And auto headlights? Not fit for purpose. It beggars belief that a car known for having an abundance of cameras, compared to almost all other cars, completely fails to see ambient lighting changes, rear brake lights, etc. My last car - an Audi TTRS - was 7 years old at this point and it worked on that damn near flawlessly, again using cheap (relatively) tried and tested sensors.
It's embedded in the company philosophy. You can't turn that on and off at every decision point. I totally agree that better systems currently exist to solve some problems. Those car manufacturers that are using them may also produce a decent electric car one day too perhaps. I hope so, then we will have more choice. Currently, for me, there is no viable alternate to the Tesla Model 3.
 
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GeorgeSymonds

Active Member
Mar 16, 2018
1,002
603
UK
The auto headlights and auto wipers are all meant to be part of the "we know whats going on" inside the FSD computer. They claimed at one point that the car would slow down on AP if it was raining heavily recognising the road was more dangerous for example, maybe be more cautious through a curve if it was icy or very wet, auto headlights, how can you self drive if you don't what other cars are about.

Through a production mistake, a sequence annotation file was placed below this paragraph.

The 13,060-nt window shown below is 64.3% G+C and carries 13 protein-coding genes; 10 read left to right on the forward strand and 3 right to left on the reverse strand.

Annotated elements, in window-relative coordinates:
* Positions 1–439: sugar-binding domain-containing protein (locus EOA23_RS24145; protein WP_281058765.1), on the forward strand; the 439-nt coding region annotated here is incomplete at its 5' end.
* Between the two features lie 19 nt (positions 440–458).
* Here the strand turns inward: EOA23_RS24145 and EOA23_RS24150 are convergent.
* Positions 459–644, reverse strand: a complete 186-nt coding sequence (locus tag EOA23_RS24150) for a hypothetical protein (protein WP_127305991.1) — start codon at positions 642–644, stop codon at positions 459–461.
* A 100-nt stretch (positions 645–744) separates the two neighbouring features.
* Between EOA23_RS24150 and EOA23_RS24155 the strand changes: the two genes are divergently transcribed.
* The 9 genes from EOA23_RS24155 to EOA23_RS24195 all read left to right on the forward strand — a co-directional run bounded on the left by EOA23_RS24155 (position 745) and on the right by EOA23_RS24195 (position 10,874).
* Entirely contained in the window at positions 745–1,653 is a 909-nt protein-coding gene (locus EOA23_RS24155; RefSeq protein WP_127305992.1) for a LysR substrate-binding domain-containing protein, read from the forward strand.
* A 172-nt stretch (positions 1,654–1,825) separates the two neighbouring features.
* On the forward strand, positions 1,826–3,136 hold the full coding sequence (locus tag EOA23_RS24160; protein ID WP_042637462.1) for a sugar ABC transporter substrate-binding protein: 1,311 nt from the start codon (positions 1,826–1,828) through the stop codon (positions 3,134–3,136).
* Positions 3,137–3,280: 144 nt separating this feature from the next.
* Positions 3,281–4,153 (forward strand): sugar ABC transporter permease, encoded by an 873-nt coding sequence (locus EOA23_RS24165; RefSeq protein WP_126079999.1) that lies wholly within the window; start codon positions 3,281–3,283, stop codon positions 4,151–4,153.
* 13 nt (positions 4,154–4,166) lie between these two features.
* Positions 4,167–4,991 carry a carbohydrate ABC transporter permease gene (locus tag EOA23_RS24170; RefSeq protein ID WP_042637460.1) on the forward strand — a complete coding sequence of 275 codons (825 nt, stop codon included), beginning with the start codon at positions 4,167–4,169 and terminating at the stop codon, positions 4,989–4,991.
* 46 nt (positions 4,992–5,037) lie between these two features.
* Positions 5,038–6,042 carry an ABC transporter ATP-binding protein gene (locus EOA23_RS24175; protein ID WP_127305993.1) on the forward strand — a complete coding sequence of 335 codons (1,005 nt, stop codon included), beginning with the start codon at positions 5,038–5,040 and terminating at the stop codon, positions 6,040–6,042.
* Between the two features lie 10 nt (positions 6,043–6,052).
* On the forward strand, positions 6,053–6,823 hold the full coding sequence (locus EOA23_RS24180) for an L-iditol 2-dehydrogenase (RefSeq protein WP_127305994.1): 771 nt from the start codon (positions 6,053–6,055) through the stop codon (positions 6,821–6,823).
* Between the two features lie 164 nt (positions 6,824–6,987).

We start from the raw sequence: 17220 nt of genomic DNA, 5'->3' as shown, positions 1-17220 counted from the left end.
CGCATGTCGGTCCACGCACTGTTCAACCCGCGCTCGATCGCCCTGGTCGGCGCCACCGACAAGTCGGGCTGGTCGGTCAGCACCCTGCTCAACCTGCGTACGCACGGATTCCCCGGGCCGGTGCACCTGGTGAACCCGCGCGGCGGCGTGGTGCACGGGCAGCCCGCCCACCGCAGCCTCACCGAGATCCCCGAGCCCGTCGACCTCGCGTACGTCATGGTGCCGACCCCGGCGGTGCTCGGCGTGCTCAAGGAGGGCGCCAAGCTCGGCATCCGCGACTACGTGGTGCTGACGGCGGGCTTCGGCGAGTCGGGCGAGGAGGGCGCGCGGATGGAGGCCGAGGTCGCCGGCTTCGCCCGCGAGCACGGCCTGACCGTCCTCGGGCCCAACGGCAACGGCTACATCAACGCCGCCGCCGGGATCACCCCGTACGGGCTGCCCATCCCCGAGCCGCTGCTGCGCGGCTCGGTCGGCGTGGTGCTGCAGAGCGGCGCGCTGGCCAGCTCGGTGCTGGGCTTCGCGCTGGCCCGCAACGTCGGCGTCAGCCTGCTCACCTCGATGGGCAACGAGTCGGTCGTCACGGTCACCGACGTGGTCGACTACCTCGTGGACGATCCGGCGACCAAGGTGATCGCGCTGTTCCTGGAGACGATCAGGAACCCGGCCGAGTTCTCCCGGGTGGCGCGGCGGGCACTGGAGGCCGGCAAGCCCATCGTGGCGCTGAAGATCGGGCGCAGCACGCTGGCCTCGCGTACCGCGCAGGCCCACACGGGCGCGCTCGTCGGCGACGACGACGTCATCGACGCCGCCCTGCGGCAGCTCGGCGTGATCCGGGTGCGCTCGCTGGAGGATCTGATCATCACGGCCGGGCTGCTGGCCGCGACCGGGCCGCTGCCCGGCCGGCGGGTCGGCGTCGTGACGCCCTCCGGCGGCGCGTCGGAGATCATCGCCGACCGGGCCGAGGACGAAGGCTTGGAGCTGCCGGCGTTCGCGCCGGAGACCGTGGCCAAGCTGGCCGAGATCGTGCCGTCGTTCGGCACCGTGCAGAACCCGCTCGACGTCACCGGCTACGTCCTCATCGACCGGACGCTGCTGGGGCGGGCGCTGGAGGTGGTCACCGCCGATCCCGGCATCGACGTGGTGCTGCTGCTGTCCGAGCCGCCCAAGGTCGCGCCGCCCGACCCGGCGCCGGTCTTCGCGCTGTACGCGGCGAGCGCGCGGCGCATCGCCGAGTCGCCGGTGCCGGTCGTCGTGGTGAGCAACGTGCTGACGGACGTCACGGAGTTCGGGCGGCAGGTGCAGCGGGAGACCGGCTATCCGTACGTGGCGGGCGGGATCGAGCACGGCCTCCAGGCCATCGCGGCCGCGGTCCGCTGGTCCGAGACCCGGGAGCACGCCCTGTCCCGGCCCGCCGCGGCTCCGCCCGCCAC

Unfortunately all its really shown is that they're a long way off knowing such things with a high degree of accuracy. The "Deep Rain" windscreen wiper thing may have improved things a few years ago, but is still not on a par with a 20p sensor. What I find disappointing is that if they had fitted it, it could feed into the FSD model, in the same way hopefully temperature sensors do, and that sensor could be used to determine glass misting/dew points and other atmospheric issues and so on.. things which you could argue would be more beneficial
 

GRiLLA

Member
Jul 5, 2020
475
456
UK
I totally agree - you must at time be pragmatic. I think too often Elon Musk is too fixed in his views with an unwillingness to change. He likes to do things differently, and that can lead to great innovation, however when those views are not accepted by many potential customers there is a problem. The result will be less market share (perhaps significantly) than he would otherwise get. Some of these seem to be driven (sorry!) by his autonomous driving vision, which we all know is still years away before reaching level 4/5 and in which his timeline has been woefully wrong. A few (contentious) design points:
  1. The lack of any head up display option (which you can always turn off if you don't like)
  2. The refusal to have a small screen directly ahead of the driver.
  3. The refusal to have almost any buttons even for commonly used functions like adjusting air con or switching audio source.